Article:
NSW Premier Gladys Berejiklian has confirmed a much-anticipated easing of the state’s border permit system with Victoria, introducing a 50-kilometre border buffer zone on either side.
Ms Berejiklian said the new border “bubble” would come into effect on Friday and make life much easier and less stressful for those who live either side of the border.
She said she appreciated how much anxiety had been created by shutting the border, saying it was the “best thing” to do. With Victoria’s virus numbers continuing to decline, it was the right time to “re-establish normality with our border communities”.
“Pandemics are far from perfection when it comes to having to make decisions quickly and can I tell you, hand on heart, that one of the most difficult decisions I’ve made personally and the government has made during this pandemic has been closing the NSW-Victorian border,” Ms Berejiklian said.
“It was a decision of last resort.
“One of the main reasons we didn’t move earlier was because we knew the disruption and angst it would cause people in the border communities.
“You don’t see yourselves as a state border, as two communities, but one.”
“We appreciate deeply that the state border doesn’t really exist here. You are one community and I acknowledge everybody who has reminded the government of that day in and day out and we’ve tried to respond, acknowledging that very important factor which I think is unique to all of Australia.”
However, the Queensland government will keep state borders closed for least a month, preventing thousands of families entering the state during the coming September school holidays, citing concerns about community transmission of COVID-19 in southern states.
Premier Annastacia Palaszczuk confirmed the move on Tuesday, as she also said a Victorian man with the virus had been apprehended at Brisbane airport and two more local cases were reported.
“We said we would review at the end of the each month and there has been no advice from the chief health officer to change what we are doing,” she said.
“I’ll tell you what we’re looking for: To keep Queenslanders safe, that’s what we’re looking for.”
Meanwhile, NSW Nationals leader John Barilaro has been vigorously agitating for border restrictions to be relaxed after meeting concerned locals in Albury-Wodonga last week.
On Monday, he called for a national code to allow agricultural workers to cross state borders without permits.
This would allow agricultural workers such as fruit pickers to be designated “essential service” workers like freight workers, allowing them to freely cross state borders during the COVID-19 pandemic.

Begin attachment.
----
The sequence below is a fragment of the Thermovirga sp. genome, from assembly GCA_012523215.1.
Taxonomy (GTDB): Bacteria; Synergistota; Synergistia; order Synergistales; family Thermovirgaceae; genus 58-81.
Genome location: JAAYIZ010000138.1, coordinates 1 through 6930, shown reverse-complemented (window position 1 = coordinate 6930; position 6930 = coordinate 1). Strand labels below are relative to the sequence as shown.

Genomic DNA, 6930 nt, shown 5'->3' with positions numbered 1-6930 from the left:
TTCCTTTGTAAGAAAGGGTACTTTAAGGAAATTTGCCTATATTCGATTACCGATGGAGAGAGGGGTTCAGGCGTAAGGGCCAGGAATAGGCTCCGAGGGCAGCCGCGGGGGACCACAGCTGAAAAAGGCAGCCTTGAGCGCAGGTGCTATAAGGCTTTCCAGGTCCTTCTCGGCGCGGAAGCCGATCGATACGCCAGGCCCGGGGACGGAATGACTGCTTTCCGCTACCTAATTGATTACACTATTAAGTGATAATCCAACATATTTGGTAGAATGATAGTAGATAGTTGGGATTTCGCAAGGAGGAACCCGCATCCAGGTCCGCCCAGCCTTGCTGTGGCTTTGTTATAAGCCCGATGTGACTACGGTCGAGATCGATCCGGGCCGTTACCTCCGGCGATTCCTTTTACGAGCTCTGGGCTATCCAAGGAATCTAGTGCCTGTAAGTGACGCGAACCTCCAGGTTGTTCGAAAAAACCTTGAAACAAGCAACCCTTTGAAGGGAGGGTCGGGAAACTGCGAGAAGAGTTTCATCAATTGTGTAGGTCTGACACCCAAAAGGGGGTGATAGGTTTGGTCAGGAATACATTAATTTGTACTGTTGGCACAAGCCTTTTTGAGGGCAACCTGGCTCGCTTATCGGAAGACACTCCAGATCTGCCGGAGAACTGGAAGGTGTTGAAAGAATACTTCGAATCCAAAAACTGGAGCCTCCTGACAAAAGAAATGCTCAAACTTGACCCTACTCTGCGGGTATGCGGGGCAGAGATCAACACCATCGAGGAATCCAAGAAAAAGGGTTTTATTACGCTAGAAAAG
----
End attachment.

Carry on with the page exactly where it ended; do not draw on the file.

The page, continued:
Virus-positive man tracked for weeks by police
Victorian authorities had been trying to find the Melbourne man who had tested positive to COVID-19 a few weeks ago.
He was intercepted by police at Brisbane airport after arriving on his 9.19am flight on Monday. He is in quarantine and a criminial investigation has been launched.
“This is great work from the police that have been able to apprehend this man, who was trying to get into Queensland illegally,” Ms Palaszczuk said.
She said contact tracing would be conducted on passengers on the flight and some may need to self-quarantine.
Health restrictions remain in place preventing more than 10 people gathering in Brisbane, Ipswich, Logan, the Gold Coast, South Burnett and Goondiwindi without a COVID-19 safety plan.
Federal government turns screws on border closures
States and territories have been urged to endorse a new definition of coronavirus hotspots as the federal government turns the screws on border closures.
Friday’s national cabinet meeting looms as a major showdown on interstate travel restrictions, with progress hinging on the advice of an expert medical panel.
Tourism Minister Simon Birmingham called on premiers and chief ministers to back the hotspot approach, which would guide restarting travel.
“We have many, many thousands of jobs being lost across our travel and tourism industries at present,” he told the ABC on Tuesday.
“We will only see more of them lost if borders are kept in place in an arbitrary manner, rather than embracing evidence and using an evidence-based hotspots approach.”
Prime Minister Scott Morrison has signalled the federal government will go it alone on the new definition if the states don’t sign up.
He has floated the Danish traffic light hotspot system, which uses yellow to highlight open borders with cases fewer than 20 for every 100,000 residents in an area.
The orange alert level signals quarantine is needed when case rates exceed 30 per 100,000 people, while a red light bans travel when infection spikes occur.
Mr Morrison wants to see most state border restrictions loosened by Christmas.
Opposition Leader Anthony Albanese has accused Mr Morrison of criticising the Queensland Labor government’s border closures, while going easy on Liberal-controlled Tasmania and South Australia.
“It’s not national and it is not a cabinet,” the Labor leader told 4BC radio.
“Scott Morrison chairs these meetings and the premiers tell each other what they’re going to do. Then he goes out and has a press conference and announces it.”